He also ordered the amendment of the other provisions having the force of law which refer to this canon. The practical implications of this change in canon law are explained in The Pillar, the recently-created blog of J D Flynn and Ed Condon. However, since most diocesan bishops did not receive advanced notice of the Pope’s policy change, it will likely be a few weeks, at least, before dioceses have concrete plans for how, and if, they might make use of the Pope’s rule change.
Church of England Clergy Discipline Commission
The Church of England announced that HHJ David Turner QC is to be the new Deputy Chair of the Chair of the Clergy Discipline Commission in succession to Sir Mark Hedley, who retired in December 2020.
National Tribunal Service for clerical discipline
The Catholic Herald reported that the Roman Catholic bishops of England and Wales have appointed Dr Edward Morgan to oversee the establishment of a National Tribunal Service as part of wide-ranging development of safeguarding structures and processes in the Church. The National Tribunal Service is to be established following a 2019-2020 review chaired by Ian Elliott, which the bishops commissioned into safeguarding practices and processes within the Catholic Church. The purpose of the National Tribunal Service will be to provide the Catholic Church in England and Wales “with the means and the opportunity to cultivate an internal professional regulatory body for the clergy,”
Further to our report in November of a complaint made against Professor Martyn Percy, Dean of Christ Church and of Oxford Cathedral, and the update on 12 January, Christ Church issued a further statement in response to media interest. This states:
“Christ Church’s Governing Body and Cathedral Chapter have decided to take forward internal disciplinary proceedings, following a complaint that was reported in October 2020. These proceedings are part of Christ Church’s HR procedures for dealing with employment issues, as set out in its statutes…It is now crucial that this internal disciplinary matter is left to be resolved, formally and properly, through the correct procedures, which will include the appointment of an external, independent chair.”
Same-sex marriage (or not) in Bermuda
One to watch. Attorney General for Bermuda v Ferguson & Ors (Bermuda) is to be heard by the Judicial Committee of the Privy Council on 3 & 4 February. Readers may recall that the issue is whether or not Bermudian legislation providing that only marriages between a man and a woman are recognised as such in law is unconstitutional.
The Supreme Court of Bermuda ruled in favour of the Respondents, holding that s. 53 of the Domestic Partnerships Act 2018, which ended same-sex marriage in Bermuda, contravened sections 8 and 12 of the Constitution. The Court of Appeal for Bermuda allowed the Attorney’s appeal only in part, holding that s. 53 of the 2018 Act contravened s.8 (but not s.12) of the Constitution, but the Court also held that s.53 was void on the grounds that it was enacted for a religious purpose. The Attorney is appealing that judgment to the Judicial Committee, while the Respondents are cross-appealing for a declaration that the 2018 Act contravenes s.12 of the Constitution. [With thanks to Elijah Z Granet, who noted the earlier proceedings here.]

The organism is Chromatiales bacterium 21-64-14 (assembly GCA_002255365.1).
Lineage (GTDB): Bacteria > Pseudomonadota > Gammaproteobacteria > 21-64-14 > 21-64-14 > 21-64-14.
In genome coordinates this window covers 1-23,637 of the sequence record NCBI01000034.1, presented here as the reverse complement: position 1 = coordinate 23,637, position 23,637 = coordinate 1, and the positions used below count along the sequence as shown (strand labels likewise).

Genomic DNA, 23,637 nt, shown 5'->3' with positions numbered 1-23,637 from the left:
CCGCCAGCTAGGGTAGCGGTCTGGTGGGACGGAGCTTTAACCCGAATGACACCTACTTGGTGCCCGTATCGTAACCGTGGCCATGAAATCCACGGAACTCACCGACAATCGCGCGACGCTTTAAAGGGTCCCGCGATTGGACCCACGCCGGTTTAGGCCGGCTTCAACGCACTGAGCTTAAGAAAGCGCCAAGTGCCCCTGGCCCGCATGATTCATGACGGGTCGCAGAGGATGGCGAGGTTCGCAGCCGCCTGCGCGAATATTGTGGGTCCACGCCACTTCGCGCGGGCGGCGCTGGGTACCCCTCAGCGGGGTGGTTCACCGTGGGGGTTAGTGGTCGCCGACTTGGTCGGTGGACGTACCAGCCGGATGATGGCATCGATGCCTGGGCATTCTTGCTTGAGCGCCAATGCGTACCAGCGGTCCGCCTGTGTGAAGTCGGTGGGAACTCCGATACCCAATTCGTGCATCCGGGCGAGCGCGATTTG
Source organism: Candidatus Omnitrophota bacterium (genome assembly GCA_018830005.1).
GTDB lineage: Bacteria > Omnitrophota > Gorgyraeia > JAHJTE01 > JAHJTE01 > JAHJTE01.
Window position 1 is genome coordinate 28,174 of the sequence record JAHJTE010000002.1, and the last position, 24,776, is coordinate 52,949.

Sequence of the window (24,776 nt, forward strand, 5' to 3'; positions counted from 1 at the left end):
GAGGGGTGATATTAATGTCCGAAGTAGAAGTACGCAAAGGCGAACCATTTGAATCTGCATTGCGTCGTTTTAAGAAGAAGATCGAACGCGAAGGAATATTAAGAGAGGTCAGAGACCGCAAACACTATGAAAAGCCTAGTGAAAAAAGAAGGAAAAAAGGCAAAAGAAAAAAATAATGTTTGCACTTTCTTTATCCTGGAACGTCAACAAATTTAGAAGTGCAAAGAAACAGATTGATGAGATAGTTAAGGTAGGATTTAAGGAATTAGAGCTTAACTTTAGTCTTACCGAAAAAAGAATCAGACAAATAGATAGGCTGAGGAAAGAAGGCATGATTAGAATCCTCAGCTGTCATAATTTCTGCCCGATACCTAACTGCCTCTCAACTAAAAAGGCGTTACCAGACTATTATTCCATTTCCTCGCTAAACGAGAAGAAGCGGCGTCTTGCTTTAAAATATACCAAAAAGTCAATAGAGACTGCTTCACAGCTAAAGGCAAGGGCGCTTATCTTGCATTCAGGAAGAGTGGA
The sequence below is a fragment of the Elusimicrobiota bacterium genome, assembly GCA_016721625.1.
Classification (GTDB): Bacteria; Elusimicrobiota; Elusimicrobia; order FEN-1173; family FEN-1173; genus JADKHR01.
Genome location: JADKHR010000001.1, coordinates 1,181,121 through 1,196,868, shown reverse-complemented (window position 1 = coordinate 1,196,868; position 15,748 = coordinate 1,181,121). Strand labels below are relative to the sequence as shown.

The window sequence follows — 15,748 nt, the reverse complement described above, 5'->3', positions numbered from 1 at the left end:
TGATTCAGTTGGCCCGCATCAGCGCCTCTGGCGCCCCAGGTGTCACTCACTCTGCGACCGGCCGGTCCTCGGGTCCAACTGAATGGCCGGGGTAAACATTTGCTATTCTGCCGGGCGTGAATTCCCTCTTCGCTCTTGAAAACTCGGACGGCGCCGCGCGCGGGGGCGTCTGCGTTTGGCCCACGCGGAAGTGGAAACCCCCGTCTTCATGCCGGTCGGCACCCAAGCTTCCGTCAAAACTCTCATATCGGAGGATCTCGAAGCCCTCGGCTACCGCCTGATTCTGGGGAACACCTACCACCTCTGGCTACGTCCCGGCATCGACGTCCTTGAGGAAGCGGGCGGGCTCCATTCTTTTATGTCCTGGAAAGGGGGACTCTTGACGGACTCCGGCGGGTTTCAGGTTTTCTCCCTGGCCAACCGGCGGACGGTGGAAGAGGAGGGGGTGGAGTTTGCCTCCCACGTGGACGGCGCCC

A Sacred Covenant?
Dr Jennifer Aston (Northumbria University) and Dr Frances Hamilton (University of Reading) have issued a call for papers and posters for a virtual conference, A Sacred Covenant? Historic, Legal and Cultural Perspectives on the Development of Marital Law, mounted jointly by Northumbria University and The Journal of Legal History, to be held on Thursday 20 May. Lady Hale is the keynote speaker, and other confirmed speakers incllude Professor Rebecca Probert, Professor Diane Urquhart, Penelope Russell, Dr Frances Burton, Dr Andy Hayward and Dr Leigh Wetherall-Dickson.
The Church in Wales a century on
On 28 January, Public Law Wales is hosting a webinar on The Church in Wales a Century On – the Disestablished Church and the Devolved Constitution, with the Dean of the Arches, Professor Thomas Glyn Watkin and Matthew Chinery: register here.
- Bates Wells: Brexit – Where Are We Now? A guide for charities and social enterprises.
- Norman Doe, Canopy Forum: A New History of the Church in Wales: Governance and Ministry, Theology and Society, An Overview.
- ECtHR: Guide on Article 6 of the European Convention on Human Rights: Right to a fair trial (civil limb): updated January 2020
- Philip Jones, Ecclesiastical Law: Suspending Public Worship.
- Alice Margaria, Strasbourg Observers: Honner v France, LGBT Rights, Right to Respect for Family Life.
- James Mendelsohn, Journal of Contemporary Antisemitism: A Looming Threat? A Survey of Anti-Shechita Agitation in Contemporary Britain.
- National Secular Society: Treat religion equally during pandemic, NSS urges human rights body: press release on the NSS’s evidence to the call for evidence by Joint Committee on Human Rights on the impact of lockdown restrictions on human rights.
How about the Vestiarian Controversy?